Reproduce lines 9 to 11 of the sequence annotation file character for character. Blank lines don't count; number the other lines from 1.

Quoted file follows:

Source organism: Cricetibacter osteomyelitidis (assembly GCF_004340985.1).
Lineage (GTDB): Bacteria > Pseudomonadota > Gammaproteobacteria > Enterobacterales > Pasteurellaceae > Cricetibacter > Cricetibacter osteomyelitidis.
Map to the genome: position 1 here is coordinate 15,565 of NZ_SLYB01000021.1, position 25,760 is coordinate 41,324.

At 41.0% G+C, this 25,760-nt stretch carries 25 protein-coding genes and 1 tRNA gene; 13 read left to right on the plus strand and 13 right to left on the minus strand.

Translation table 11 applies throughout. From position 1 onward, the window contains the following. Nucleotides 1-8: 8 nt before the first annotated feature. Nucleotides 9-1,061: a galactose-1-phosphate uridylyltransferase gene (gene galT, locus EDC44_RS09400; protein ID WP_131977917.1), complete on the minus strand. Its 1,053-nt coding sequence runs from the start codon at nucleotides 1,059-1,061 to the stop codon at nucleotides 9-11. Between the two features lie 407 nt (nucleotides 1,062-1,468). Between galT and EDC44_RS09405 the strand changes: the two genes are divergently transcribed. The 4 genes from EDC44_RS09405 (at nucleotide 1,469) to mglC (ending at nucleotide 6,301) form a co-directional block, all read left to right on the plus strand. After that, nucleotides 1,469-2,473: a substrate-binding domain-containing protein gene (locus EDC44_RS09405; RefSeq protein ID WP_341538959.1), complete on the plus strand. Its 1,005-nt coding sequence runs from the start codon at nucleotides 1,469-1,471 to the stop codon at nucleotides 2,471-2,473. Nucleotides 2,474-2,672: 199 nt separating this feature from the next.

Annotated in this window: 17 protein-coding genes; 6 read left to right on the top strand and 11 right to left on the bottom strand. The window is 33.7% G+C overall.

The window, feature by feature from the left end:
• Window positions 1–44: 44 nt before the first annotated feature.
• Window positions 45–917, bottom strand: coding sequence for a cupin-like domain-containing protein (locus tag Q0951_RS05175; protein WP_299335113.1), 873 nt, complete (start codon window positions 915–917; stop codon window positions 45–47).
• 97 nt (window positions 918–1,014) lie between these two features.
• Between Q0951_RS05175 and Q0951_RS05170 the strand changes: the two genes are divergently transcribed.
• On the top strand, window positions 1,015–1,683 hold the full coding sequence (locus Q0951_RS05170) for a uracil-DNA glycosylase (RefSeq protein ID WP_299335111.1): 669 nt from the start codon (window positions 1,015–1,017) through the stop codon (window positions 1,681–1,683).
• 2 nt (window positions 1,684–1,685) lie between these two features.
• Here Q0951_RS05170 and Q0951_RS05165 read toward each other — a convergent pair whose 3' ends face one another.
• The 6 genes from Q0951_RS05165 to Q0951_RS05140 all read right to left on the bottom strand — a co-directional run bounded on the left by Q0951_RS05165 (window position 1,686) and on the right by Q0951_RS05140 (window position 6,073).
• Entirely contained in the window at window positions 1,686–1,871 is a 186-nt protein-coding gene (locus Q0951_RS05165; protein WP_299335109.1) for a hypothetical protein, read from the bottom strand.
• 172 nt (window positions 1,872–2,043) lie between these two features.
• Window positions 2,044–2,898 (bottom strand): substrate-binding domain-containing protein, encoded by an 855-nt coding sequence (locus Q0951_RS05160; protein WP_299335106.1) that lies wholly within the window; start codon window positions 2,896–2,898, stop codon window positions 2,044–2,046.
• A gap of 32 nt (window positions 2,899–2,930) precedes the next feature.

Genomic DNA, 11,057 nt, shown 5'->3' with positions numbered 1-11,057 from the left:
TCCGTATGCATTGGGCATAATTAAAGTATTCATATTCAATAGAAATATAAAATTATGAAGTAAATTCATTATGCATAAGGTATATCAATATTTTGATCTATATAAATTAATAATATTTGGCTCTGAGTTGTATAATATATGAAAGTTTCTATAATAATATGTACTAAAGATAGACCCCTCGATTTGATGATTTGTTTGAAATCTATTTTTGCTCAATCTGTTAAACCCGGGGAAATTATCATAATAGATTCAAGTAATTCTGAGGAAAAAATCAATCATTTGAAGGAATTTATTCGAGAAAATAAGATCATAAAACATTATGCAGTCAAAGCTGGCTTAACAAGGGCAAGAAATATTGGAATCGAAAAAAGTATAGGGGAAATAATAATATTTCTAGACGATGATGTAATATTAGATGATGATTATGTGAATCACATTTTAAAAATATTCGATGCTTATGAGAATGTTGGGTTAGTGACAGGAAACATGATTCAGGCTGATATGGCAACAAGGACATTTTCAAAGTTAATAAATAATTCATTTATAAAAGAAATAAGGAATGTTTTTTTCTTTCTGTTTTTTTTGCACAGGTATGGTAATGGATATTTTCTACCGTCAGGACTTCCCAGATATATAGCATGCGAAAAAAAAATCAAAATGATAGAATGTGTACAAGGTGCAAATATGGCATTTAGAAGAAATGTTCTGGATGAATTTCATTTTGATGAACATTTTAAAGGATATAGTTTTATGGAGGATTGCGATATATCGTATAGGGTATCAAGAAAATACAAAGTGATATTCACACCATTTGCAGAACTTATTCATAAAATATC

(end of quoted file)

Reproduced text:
• Window positions 45–917, bottom strand: coding sequence for a cupin-like domain-containing protein (locus tag Q0951_RS05175; protein WP_299335113.1), 873 nt, complete (start codon window positions 915–917; stop codon window positions 45–47).
• 97 nt (window positions 918–1,014) lie between these two features.
• Between Q0951_RS05175 and Q0951_RS05170 the strand changes: the two genes are divergently transcribed.